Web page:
Directed by Masashi Yamamoto
Japan 1980, DCP, color, 127 min. Japanese with English subtitles
Saint Terrorism is an outsider fantasy, a vision of destructive life on the margins of early 1980s Japan. Yamamoto’s second jishu film shows the roots that blossomed into one of the great idiosyncratic talents of contemporary Japanese cinema, and one of the filmmakers who has stayed the most true to his jishu film origins. Here, he presents a collage of interwoven stories, lethally held together by a young woman who shoots people at random but later is convinced to switch to poison by a new compatriot. With a large and fearless cast, the film explores questions of sexuality and death in a contemporary Tokyo with dead bodies surreally hurtling from the sky just as the country itself is hurtling towards the hyper-affluent 1980s bubble era. Three years later, Yamamoto’s film Carnival in the Night created a sensation at the Berlin International Film Festival, making him a household name in Japan and on the international film festival circuit.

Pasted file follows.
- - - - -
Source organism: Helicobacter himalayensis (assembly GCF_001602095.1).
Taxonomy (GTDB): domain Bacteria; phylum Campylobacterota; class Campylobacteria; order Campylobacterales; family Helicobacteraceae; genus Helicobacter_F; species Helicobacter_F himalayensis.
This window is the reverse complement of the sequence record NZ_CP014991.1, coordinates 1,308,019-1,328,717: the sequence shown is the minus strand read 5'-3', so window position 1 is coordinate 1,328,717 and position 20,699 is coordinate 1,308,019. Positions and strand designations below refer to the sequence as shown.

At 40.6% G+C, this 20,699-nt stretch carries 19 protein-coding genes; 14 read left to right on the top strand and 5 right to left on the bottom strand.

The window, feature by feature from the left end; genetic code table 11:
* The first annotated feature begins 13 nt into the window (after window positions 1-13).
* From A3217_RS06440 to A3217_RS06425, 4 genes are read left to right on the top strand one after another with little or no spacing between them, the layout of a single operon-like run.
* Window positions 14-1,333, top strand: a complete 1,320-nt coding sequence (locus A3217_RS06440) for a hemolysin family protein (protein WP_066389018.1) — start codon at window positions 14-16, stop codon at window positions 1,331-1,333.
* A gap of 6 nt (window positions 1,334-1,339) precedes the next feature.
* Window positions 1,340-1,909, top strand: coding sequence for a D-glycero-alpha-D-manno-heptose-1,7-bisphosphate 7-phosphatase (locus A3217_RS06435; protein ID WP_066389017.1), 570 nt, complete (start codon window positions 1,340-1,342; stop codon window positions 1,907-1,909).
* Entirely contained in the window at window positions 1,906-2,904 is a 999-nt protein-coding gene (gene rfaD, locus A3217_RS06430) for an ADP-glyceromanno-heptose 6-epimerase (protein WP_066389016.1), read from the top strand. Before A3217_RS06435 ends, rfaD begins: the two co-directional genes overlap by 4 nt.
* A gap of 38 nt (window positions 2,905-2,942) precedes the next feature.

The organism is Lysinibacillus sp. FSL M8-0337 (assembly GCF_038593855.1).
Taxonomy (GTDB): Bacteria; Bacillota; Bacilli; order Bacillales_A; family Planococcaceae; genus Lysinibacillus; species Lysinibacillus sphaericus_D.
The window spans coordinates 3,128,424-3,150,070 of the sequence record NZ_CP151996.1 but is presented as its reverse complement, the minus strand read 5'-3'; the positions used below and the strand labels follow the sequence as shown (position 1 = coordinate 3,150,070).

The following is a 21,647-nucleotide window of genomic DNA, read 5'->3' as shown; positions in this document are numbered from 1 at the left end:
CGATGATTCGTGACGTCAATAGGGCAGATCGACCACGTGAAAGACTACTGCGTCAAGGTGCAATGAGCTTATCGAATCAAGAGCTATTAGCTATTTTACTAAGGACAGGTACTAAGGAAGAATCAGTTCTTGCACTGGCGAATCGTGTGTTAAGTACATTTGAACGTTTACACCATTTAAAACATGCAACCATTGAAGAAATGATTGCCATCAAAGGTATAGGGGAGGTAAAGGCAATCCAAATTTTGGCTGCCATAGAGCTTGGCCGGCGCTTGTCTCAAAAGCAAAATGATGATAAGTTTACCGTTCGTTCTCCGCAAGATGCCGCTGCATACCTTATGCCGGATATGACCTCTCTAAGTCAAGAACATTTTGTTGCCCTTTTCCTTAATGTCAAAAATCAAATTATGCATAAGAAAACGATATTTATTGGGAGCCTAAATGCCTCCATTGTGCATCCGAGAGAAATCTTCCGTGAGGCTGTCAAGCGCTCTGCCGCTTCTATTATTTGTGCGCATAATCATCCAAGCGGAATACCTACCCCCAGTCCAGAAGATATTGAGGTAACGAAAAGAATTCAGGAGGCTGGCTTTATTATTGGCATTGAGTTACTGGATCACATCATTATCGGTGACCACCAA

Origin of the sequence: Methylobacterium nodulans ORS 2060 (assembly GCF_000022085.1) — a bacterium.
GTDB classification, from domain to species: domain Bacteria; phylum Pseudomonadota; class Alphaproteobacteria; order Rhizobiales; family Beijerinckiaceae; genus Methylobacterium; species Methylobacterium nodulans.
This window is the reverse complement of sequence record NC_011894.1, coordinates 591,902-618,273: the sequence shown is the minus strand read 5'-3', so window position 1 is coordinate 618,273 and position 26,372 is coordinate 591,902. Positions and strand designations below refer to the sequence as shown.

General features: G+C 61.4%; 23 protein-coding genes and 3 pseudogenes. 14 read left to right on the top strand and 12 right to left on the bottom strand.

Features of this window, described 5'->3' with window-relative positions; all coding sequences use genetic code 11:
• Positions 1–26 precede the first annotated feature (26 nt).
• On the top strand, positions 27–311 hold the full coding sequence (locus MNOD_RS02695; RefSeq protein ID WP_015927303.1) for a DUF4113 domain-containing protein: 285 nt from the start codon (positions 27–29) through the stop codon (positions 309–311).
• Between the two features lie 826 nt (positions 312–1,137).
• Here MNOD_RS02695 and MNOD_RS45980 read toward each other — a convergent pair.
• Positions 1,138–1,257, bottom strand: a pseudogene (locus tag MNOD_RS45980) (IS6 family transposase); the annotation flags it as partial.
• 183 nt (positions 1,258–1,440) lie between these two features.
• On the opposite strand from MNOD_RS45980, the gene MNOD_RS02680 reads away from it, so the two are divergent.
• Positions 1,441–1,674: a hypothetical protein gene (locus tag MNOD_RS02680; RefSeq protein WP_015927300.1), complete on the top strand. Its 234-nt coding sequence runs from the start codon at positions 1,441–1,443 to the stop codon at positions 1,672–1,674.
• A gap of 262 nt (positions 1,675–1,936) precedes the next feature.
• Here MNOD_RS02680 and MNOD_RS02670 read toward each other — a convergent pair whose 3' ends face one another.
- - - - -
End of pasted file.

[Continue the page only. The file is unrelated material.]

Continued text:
Film descriptions by Alexander Zahlten.
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